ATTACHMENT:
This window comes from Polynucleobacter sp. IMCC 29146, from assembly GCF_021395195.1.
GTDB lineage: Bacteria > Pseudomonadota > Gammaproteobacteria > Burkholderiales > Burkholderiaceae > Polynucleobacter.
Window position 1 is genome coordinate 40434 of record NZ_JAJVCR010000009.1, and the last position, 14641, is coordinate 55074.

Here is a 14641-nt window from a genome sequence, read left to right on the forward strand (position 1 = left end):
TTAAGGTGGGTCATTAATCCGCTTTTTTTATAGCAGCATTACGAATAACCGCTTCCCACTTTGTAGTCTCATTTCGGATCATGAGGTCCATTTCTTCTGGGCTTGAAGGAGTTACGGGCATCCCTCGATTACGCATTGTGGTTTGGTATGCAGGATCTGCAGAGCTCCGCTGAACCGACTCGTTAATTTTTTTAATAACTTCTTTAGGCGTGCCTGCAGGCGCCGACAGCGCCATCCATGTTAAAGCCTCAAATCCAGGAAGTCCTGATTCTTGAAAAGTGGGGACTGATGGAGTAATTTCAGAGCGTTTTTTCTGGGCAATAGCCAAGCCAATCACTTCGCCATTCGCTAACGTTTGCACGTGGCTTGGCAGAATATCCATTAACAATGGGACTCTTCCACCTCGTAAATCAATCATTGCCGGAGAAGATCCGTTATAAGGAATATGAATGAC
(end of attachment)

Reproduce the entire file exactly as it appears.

This window comes from Polynucleobacter sp. IMCC 29146, from assembly GCF_021395195.1.
GTDB lineage: Bacteria > Pseudomonadota > Gammaproteobacteria > Burkholderiales > Burkholderiaceae > Polynucleobacter.
Window position 1 is genome coordinate 40434 of record NZ_JAJVCR010000009.1, and the last position, 14641, is coordinate 55074.

Here is a 14641-nt window from a genome sequence, read left to right on the forward strand (position 1 = left end):
TTAAGGTGGGTCATTAATCCGCTTTTTTTATAGCAGCATTACGAATAACCGCTTCCCACTTTGTAGTCTCATTTCGGATCATGAGGTCCATTTCTTCTGGGCTTGAAGGAGTTACGGGCATCCCTCGATTACGCATTGTGGTTTGGTATGCAGGATCTGCAGAGCTCCGCTGAACCGACTCGTTAATTTTTTTAATAACTTCTTTAGGCGTGCCTGCAGGCGCCGACAGCGCCATCCATGTTAAAGCCTCAAATCCAGGAAGTCCTGATTCTTGAAAAGTGGGGACTGATGGAGTAATTTCAGAGCGTTTTTTCTGGGCAATAGCCAAGCCAATCACTTCGCCATTCGCTAACGTTTGCACGTGGCTTGGCAGAATATCCATTAACAATGGGACTCTTCCACCTCGTAAATCAATCATTGCCGGAGAAGATCCGTTATAAGGAATATGAATGAC